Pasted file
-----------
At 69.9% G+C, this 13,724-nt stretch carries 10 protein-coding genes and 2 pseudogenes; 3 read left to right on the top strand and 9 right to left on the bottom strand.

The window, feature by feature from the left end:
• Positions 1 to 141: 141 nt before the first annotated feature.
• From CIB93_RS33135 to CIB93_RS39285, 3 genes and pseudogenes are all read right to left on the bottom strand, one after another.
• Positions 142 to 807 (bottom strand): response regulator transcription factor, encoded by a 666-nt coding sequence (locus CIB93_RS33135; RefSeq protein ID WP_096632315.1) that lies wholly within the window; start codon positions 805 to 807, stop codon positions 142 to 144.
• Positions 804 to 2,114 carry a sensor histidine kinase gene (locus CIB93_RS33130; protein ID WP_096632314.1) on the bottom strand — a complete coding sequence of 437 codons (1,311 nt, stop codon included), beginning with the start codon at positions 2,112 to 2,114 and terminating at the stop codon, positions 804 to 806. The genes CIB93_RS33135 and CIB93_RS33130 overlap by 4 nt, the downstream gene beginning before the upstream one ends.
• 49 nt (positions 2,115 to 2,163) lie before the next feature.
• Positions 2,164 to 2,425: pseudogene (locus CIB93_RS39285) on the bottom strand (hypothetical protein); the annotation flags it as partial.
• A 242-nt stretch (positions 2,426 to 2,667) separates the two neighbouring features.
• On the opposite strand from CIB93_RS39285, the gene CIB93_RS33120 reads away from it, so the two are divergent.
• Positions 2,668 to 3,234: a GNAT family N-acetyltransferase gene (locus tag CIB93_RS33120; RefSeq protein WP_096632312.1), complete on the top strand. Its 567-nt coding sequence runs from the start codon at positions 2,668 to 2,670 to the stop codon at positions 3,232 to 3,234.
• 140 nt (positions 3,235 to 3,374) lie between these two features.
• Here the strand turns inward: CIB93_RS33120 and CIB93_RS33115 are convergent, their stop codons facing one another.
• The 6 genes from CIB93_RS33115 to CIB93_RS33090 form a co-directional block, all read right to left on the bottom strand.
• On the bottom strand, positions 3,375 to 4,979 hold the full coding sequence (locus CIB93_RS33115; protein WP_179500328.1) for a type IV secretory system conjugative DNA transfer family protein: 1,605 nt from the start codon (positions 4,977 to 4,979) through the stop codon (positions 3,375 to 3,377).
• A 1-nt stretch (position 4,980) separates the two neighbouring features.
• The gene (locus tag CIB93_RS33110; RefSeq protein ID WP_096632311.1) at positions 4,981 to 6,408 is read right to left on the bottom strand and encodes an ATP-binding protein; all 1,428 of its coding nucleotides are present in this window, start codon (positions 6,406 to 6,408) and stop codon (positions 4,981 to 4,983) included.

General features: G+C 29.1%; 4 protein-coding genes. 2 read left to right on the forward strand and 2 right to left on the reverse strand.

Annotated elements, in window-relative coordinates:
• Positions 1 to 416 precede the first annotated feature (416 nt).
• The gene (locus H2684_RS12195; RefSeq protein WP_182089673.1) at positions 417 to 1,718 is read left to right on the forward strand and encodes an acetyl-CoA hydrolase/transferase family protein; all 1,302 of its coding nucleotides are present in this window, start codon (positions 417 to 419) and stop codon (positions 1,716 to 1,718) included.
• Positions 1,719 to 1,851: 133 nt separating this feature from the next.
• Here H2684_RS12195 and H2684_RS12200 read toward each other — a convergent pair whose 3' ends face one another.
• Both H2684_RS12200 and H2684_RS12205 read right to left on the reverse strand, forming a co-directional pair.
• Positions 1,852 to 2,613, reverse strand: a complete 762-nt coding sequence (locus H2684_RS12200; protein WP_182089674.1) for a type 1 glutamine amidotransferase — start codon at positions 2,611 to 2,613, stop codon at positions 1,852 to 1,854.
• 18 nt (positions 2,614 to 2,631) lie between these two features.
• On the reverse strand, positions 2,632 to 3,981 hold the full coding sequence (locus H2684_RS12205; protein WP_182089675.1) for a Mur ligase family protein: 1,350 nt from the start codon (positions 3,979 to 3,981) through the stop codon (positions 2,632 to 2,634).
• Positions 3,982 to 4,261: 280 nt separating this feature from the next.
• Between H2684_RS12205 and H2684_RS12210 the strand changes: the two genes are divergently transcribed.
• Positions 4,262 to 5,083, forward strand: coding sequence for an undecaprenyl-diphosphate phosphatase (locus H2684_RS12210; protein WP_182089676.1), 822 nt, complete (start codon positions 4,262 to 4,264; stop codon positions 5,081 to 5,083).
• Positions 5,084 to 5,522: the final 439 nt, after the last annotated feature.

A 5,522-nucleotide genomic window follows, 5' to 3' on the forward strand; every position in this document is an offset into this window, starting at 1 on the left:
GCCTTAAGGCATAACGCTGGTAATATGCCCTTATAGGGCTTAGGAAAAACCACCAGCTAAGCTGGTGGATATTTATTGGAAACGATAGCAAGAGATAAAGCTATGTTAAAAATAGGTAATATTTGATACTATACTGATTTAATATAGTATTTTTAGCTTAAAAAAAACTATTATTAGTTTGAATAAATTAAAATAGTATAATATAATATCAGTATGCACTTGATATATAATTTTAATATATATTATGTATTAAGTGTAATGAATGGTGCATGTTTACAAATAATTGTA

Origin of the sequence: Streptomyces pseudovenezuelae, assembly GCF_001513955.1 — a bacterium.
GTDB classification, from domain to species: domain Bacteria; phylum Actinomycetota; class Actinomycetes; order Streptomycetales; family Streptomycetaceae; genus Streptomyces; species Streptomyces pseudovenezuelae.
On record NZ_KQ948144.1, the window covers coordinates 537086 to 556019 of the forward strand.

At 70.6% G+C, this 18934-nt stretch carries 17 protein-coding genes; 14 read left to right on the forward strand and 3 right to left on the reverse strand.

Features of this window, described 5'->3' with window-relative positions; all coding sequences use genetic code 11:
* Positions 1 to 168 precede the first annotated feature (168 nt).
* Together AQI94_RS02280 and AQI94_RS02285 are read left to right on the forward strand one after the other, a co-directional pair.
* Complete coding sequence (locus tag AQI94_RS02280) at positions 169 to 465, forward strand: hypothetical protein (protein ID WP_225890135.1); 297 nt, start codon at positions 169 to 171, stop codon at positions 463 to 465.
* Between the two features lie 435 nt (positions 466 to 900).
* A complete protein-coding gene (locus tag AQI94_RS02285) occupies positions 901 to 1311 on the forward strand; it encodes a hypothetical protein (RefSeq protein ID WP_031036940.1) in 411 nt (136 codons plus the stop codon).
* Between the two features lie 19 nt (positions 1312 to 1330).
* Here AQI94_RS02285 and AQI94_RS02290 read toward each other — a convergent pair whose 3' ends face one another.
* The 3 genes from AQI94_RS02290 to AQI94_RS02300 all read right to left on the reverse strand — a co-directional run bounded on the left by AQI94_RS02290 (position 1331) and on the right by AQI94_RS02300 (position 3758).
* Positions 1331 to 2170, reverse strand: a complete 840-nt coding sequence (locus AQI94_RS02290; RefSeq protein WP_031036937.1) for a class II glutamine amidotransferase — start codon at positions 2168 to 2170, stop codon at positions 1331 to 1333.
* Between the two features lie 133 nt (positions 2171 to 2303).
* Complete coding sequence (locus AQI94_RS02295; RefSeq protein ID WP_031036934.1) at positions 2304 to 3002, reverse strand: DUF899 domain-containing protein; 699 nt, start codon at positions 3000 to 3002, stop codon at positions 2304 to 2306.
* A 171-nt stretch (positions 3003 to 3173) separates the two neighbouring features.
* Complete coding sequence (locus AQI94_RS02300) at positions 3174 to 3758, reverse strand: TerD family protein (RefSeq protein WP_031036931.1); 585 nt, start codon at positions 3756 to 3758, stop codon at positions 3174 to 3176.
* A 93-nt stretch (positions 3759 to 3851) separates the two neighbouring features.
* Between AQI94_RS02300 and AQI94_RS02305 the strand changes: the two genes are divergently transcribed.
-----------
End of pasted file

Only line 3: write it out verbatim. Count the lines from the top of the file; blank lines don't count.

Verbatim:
• Positions 1 to 141: 141 nt before the first annotated feature.